Always keen to offer an authentic visitor experience, the Viking Ship Museum in Roskilde is offering courses this month on how to sail one of their reconstructed vessels.
Although the primary language of tuition will be Danish, basic instructions will also be given in English.
The Viking sailing heritage
The ships in question are the Kraka Fyr and the Skjoldungen, which potential sailors can attempt to tackle on Saturday, September 16.
Another session takes place on board the Estrid Byrding a week later, on Saturday, September 23.
Participants are introduced to traditional Viking sailing techniques and the unique construction of these ships.
The Viking Ship Museum is built around the five Viking ships uncovered at the nearby Roskilde Fjord in 1962.
The Skuldelev ships were deliberately sunk just north of Roskilde in 1070 in order to block the passage of the Peberrenden waterway and defend against potential invasion.
Each different in character and purpose, the vessels have given up a wealth of information from several points of view.
Capital of Denmark from the 11th century until 1443, Roskilde was a vital trading center during the Viking era for routes over land and sea.
All five Skuldelev ships are on display in the Viking Ship Hall at the Museum after being excavated, raised, documented, conserved, and pieced together.
This initiative provides family-friendly entertainment at the boatyard while the team works out in the open.
Over time, this will reveal deeper secrets into how these vessels were built. Reconstruction is expected to last several years.
The project prioritizes hands-on techniques, not only in terms of shipbuilding but also sewing and other crafts. These are demonstrated by specialists throughout the summer.
Recently, The Viking Herald reported that an expert was using photogrammetry to take multiple overlapping images, which can be processed to generate a 3D scale model of a ship.
From construction to navigation, these Viking replicas at Roskilde harbor embody the Viking Ship Museum's dedication to hands-on historical education. Photo: Attila JANDI / Shutterstock
Learn to sail the Viking way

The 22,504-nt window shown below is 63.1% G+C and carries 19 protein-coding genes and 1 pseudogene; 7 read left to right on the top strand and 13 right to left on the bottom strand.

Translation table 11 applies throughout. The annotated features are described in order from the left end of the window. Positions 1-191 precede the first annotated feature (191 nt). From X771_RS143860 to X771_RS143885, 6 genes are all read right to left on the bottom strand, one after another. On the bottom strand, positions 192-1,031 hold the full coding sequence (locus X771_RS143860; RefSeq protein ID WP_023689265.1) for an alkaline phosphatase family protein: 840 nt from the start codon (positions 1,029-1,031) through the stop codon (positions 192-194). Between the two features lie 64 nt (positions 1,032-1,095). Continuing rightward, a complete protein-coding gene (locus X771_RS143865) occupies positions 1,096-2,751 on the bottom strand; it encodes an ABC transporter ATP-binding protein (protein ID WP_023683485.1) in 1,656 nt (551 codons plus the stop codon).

This month, the Viking Ship Museum in Roskilde offers day-long courses teaching participants how to sail a Viking ship on Roskilde Fjord.
On board the Kraka Fyr, the Skjoldungen, and the Estrid Byrding, participants will learn about jib sails, jib lines, bowlines, and all the other concepts associated with Viking ships.
Kraka Fyr and Skjoldungen are reconstructions of the Skuldelev 6 ship, a fishing and cargo vessel from the Viking Age.
Both were built at the Roskilde shipyard, using the same methods, materials, and tools that Norse predecessors would have used, and they represent one of the closest things you can get to how these vessels would have been made 1,000 years ago.
There is room for ten participants and two crew members. Courses start at 10 am and finish around 4 pm, with lunch provided. Prices range from 1,350 to 2,400 Dkr.
The course gives the participants a basic introduction to sailing with the raw sail, which differs significantly from sailing with modern rig types.
In contrast to Bermuda and gaff sails, the mainsail is placed in front of the mast, for example, and it often requires a lot of getting used to, especially for sailors with experience in more modern ship types.
- READ MORE: How did Vikings make sails?
The ship's ropes – often in original materials, such as horsehair and linden bast – are presented and explained.
Before departure from the museum harbor, participants receive a short safety instruction, and life jackets will be issued.
Weighing 8 tonnes and stretching 30 meters, the "Havhingsten" is the second ship from the left and a prime example of the Museum's commitment to preserving and showcasing Viking maritime heritage. Photo: Werner Karrasch / Roskilde Viking Ship Museum
Building a Viking ship
This summer, The Viking Herald also reported on how craftsmen worked with oak trees specifically chosen for the purpose of shipbuilding.
Different parts of the ship make distinct demands on the material.
Some – such as the characteristic prow, the hallmark of a Viking ship – require a large tree, which has been grown in a shape that can accommodate the curved lines.
As construction manager Martin Rodevad Dael explained, "It always takes a little time to find suitable trees in the forest, and it is important to seek out selected trees for felling. They must fit the dimensions and possess top-quality wood."
"Most are what we call flådeeg, trees that were planted at the beginning of the 19th century after the loss of the Danish fleet. They are around 200 years old."
"And when oak trees get that old, they become more vulnerable to rot. We look carefully at their growth, condition, and appearance to find shipbuilding material."
"The saw wasn't used in Viking Age shipbuilding, so the whole process of splitting is absolutely fundamental to our work in reconstructing full-scale Viking ships."
"To achieve the best results, we must use the same techniques, types of materials, and tools as they did in the Viking Age. That means the trees must be split - first in halves, then in quarters, then in eighths, and so on – just like when you split a layer cake."
Martin's team starts by opening a small crack in the root end of the oak trunk, and then slowly – with bigger and bigger wedges and masses of heavy blows with clubs – they force the crack further into the trunk until the massive trunk splits in two.
Viking Ship Museum, Vindeboder 12, 4000 Roskilde Denmark. Open daily, 10 am-4 pm.
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